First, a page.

Here's the basics on equity:
If he writes a check for 50,000, he will write it from him TO the company. The company will then have 50,000 in the bank. In exchange he will get a certain percentage of the company. That exact number depends on the negotiations between you and him.
Premoney valuation: This is the value of the company before he puts money into it.
Post-money valuation: This is the value of the company after he puts money into it. It will always be premoney valuation + amount of money.
His percentage will depend on the premoney valuation.
If your company is worth 100,000 before his money, then his 50,000 would make it 150,000 total. That means that he has 50,000 / 150,000 or 1/3 of the company. You would retain 2/3.
In the future, if the company sells, he will get x% of the sale price (1/3 in the example above).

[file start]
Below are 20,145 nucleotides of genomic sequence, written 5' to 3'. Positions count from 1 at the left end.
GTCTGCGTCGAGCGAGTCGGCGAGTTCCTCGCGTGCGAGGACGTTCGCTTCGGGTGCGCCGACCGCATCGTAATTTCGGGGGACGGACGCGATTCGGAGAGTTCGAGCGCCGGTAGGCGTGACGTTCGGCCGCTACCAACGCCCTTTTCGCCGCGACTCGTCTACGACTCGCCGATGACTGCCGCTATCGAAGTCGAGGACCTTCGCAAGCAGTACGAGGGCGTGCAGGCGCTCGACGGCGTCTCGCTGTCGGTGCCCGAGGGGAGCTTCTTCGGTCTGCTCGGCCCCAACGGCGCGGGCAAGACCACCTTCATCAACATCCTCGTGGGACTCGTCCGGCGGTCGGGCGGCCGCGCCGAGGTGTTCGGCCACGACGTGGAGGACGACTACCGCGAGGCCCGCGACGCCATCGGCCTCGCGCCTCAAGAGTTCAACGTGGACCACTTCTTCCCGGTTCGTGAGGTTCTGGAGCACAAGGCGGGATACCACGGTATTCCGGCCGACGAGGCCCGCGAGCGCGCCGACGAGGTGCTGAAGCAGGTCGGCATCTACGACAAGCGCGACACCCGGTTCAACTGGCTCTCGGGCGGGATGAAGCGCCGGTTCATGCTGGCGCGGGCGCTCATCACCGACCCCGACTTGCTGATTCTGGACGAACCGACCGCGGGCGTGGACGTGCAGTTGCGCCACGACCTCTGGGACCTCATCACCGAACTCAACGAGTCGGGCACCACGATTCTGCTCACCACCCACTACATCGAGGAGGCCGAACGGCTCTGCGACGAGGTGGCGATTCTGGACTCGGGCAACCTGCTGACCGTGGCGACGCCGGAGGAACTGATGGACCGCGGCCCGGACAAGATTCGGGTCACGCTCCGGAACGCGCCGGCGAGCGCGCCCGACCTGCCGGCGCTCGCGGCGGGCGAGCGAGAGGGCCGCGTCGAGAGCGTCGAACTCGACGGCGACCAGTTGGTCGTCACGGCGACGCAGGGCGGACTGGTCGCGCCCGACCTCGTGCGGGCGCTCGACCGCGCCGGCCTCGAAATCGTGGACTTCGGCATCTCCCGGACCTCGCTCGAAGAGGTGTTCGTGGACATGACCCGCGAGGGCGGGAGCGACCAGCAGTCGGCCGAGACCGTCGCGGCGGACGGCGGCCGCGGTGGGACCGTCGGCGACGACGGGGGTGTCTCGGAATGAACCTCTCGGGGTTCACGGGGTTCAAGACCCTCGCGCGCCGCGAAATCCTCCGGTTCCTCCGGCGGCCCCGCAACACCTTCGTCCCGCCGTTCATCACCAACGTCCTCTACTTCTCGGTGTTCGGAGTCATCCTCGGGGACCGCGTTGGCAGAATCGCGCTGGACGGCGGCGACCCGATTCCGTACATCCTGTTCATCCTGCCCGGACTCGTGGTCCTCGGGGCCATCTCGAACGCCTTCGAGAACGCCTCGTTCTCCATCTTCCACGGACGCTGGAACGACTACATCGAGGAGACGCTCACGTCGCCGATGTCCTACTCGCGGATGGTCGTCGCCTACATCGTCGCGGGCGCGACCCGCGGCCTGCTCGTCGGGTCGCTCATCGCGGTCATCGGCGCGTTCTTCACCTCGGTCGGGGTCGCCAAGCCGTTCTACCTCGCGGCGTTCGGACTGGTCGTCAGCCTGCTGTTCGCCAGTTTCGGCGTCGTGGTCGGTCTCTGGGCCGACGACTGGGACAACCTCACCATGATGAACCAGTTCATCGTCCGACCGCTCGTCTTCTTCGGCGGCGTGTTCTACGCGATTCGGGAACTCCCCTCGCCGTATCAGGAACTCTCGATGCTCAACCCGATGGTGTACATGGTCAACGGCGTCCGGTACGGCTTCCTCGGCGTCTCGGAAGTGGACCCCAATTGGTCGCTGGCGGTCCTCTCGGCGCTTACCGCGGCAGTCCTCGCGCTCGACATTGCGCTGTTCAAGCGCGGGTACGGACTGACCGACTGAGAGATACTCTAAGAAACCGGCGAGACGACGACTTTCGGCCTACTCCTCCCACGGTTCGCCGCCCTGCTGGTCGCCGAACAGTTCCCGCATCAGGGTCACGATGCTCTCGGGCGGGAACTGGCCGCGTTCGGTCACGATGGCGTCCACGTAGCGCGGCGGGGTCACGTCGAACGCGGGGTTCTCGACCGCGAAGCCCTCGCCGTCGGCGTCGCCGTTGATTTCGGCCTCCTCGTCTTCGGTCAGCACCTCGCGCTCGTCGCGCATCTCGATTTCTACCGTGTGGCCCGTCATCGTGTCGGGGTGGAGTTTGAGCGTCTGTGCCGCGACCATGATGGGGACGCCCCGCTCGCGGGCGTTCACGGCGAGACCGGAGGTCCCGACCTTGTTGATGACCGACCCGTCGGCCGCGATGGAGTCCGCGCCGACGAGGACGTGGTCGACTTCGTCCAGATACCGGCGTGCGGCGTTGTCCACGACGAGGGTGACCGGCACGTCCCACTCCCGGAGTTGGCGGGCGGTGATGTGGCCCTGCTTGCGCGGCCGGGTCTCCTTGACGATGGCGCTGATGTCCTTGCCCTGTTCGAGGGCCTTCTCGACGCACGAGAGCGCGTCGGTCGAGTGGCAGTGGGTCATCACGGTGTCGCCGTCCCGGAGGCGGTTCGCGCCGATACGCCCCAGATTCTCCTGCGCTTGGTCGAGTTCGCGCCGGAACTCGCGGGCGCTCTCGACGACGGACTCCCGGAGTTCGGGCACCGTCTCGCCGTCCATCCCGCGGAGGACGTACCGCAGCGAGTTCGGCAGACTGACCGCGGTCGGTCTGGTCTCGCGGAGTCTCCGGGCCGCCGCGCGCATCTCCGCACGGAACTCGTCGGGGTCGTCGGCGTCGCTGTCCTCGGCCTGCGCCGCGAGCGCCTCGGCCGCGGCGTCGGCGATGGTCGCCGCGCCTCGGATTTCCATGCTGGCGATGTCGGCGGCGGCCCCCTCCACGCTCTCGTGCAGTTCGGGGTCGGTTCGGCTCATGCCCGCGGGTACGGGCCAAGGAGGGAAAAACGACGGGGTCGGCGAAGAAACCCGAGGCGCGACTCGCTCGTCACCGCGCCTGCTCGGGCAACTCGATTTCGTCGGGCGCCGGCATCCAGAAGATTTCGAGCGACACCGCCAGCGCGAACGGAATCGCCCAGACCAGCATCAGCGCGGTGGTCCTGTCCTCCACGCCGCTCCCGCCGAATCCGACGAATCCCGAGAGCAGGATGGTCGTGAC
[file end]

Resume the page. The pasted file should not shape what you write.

If you make a lot of money and decide to withdraw some from the company, for every 2 euros you take out, he will take out 1. (if the numbers above hold).
For 'idea' companies, coming up with a pre-money valuation is extremely difficult and purely subjective. You will need to negotiate this term.
Once he owns a part of the company, you will likely never get it back. Only allow him to invest if you NEED the money to get started. If you can, fund the company yourself and keep 100% of it.